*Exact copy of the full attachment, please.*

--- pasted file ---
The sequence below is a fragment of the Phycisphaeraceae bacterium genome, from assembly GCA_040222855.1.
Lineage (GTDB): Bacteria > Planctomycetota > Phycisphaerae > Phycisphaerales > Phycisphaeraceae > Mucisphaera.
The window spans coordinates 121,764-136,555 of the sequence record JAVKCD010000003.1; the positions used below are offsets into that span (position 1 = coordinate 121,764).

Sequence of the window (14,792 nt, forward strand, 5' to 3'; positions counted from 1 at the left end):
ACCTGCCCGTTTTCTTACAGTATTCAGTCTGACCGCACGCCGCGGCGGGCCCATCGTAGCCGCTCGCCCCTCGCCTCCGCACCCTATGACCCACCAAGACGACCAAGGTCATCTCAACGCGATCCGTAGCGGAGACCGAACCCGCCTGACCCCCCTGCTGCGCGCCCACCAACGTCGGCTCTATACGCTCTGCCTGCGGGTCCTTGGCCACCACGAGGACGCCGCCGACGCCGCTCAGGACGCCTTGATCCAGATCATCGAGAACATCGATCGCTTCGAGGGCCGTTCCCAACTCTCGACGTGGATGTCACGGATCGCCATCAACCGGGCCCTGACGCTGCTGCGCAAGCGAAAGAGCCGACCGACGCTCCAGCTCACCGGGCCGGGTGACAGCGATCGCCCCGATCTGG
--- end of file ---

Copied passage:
The sequence below is a fragment of the Phycisphaeraceae bacterium genome, from assembly GCA_040222855.1.
Lineage (GTDB): Bacteria > Planctomycetota > Phycisphaerae > Phycisphaerales > Phycisphaeraceae > Mucisphaera.
The window spans coordinates 121,764-136,555 of the sequence record JAVKCD010000003.1; the positions used below are offsets into that span (position 1 = coordinate 121,764).

Sequence of the window (14,792 nt, forward strand, 5' to 3'; positions counted from 1 at the left end):
ACCTGCCCGTTTTCTTACAGTATTCAGTCTGACCGCACGCCGCGGCGGGCCCATCGTAGCCGCTCGCCCCTCGCCTCCGCACCCTATGACCCACCAAGACGACCAAGGTCATCTCAACGCGATCCGTAGCGGAGACCGAACCCGCCTGACCCCCCTGCTGCGCGCCCACCAACGTCGGCTCTATACGCTCTGCCTGCGGGTCCTTGGCCACCACGAGGACGCCGCCGACGCCGCTCAGGACGCCTTGATCCAGATCATCGAGAACATCGATCGCTTCGAGGGCCGTTCCCAACTCTCGACGTGGATGTCACGGATCGCCATCAACCGGGCCCTGACGCTGCTGCGCAAGCGAAAGAGCCGACCGACGCTCCAGCTCACCGGGCCGGGTGACAGCGATCGCCCCGATCTGG